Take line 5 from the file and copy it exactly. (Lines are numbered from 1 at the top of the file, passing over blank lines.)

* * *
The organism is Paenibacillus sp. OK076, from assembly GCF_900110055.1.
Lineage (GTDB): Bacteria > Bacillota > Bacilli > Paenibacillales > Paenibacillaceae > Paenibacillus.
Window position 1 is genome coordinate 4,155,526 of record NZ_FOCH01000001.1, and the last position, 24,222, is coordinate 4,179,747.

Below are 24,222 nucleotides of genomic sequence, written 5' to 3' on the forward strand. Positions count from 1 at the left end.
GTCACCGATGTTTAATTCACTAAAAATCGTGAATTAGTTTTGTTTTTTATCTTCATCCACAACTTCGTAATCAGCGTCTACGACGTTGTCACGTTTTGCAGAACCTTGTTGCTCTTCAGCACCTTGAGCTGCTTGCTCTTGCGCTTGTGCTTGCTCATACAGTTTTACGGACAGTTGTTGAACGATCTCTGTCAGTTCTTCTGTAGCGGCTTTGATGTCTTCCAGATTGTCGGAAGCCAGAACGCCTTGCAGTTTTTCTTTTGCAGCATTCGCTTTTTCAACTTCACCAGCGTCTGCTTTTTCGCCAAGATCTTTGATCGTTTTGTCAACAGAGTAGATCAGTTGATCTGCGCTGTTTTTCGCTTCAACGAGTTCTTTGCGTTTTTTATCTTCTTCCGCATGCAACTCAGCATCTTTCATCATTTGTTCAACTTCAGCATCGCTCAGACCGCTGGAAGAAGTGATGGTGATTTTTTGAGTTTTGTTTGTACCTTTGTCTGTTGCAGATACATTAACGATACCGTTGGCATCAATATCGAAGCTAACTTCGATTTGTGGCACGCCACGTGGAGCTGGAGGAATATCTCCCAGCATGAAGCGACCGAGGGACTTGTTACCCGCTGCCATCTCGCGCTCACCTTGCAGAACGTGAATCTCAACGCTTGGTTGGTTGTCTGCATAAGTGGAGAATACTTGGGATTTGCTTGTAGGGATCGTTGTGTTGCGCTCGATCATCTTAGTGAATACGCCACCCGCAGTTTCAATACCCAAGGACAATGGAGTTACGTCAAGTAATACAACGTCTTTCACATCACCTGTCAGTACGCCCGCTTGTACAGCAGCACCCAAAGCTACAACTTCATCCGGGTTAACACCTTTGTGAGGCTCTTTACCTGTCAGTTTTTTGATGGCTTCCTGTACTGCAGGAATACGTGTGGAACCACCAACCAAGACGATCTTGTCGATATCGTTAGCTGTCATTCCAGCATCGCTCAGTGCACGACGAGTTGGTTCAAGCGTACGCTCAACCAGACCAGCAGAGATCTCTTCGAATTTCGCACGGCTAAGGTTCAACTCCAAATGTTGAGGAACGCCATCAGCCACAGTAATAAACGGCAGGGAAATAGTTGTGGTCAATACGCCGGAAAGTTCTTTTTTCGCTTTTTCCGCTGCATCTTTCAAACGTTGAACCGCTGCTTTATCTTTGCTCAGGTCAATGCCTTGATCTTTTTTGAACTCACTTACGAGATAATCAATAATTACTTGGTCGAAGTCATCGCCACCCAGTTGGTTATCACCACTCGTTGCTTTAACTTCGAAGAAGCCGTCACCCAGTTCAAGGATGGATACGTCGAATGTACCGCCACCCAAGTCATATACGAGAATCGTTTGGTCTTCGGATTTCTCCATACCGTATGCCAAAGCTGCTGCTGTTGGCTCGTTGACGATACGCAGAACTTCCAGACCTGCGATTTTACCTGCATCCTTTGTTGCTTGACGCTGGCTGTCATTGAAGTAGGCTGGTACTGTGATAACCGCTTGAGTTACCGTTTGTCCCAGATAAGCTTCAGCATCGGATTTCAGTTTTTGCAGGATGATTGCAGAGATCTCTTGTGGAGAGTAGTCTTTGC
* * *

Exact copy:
GTCACCGATGTTTAATTCACTAAAAATCGTGAATTAGTTTTGTTTTTTATCTTCATCCACAACTTCGTAATCAGCGTCTACGACGTTGTCACGTTTTGCAGAACCTTGTTGCTCTTCAGCACCTTGAGCTGCTTGCTCTTGCGCTTGTGCTTGCTCATACAGTTTTACGGACAGTTGTTGAACGATCTCTGTCAGTTCTTCTGTAGCGGCTTTGATGTCTTCCAGATTGTCGGAAGCCAGAACGCCTTGCAGTTTTTCTTTTGCAGCATTCGCTTTTTCAACTTCACCAGCGTCTGCTTTTTCGCCAAGATCTTTGATCGTTTTGTCAACAGAGTAGATCAGTTGATCTGCGCTGTTTTTCGCTTCAACGAGTTCTTTGCGTTTTTTATCTTCTTCCGCATGCAACTCAGCATCTTTCATCATTTGTTCAACTTCAGCATCGCTCAGACCGCTGGAAGAAGTGATGGTGATTTTTTGAGTTTTGTTTGTACCTTTGTCTGTTGCAGATACATTAACGATACCGTTGGCATCAATATCGAAGCTAACTTCGATTTGTGGCACGCCACGTGGAGCTGGAGGAATATCTCCCAGCATGAAGCGACCGAGGGACTTGTTACCCGCTGCCATCTCGCGCTCACCTTGCAGAACGTGAATCTCAACGCTTGGTTGGTTGTCTGCATAAGTGGAGAATACTTGGGATTTGCTTGTAGGGATCGTTGTGTTGCGCTCGATCATCTTAGTGAATACGCCACCCGCAGTTTCAATACCCAAGGACAATGGAGTTACGTCAAGTAATACAACGTCTTTCACATCACCTGTCAGTACGCCCGCTTGTACAGCAGCACCCAAAGCTACAACTTCATCCGGGTTAACACCTTTGTGAGGCTCTTTACCTGTCAGTTTTTTGATGGCTTCCTGTACTGCAGGAATACGTGTGGAACCACCAACCAAGACGATCTTGTCGATATCGTTAGCTGTCATTCCAGCATCGCTCAGTGCACGACGAGTTGGTTCAAGCGTACGCTCAACCAGACCAGCAGAGATCTCTTCGAATTTCGCACGGCTAAGGTTCAACTCCAAATGTTGAGGAACGCCATCAGCCACAGTAATAAACGGCAGGGAAATAGTTGTGGTCAATACGCCGGAAAGTTCTTTTTTCGCTTTTTCCGCTGCATCTTTCAAACGTTGAACCGCTGCTTTATCTTTGCTCAGGTCAATGCCTTGATCTTTTTTGAACTCACTTACGAGATAATCAATAATTACTTGGTCGAAGTCATCGCCACCCAGTTGGTTATCACCACTCGTTGCTTTAACTTCGAAGAAGCCGTCACCCAGTTCAAGGATGGATACGTCGAATGTACCGCCACCCAAGTCATATACGAGAATCGTTTGGTCTTCGGATTTCTCCATACCGTATGCCAAAGCTGCTGCTGTTGGCTCGTTGACGATACGCAGAACTTCCAGACCTGCGATTTTACCTGCATCCTTTGTTGCTTGACGCTGGCTGTCATTGAAGTAGGCTGGTACTGTGATAACCGCTTGAGTTACCGTTTGTCCCAGATAAGCTTCAGCATCGGATTTCAGTTTTTGCAGGATGATTGCAGAGATCTCTTGTGGAGAGTAGTCTTTGC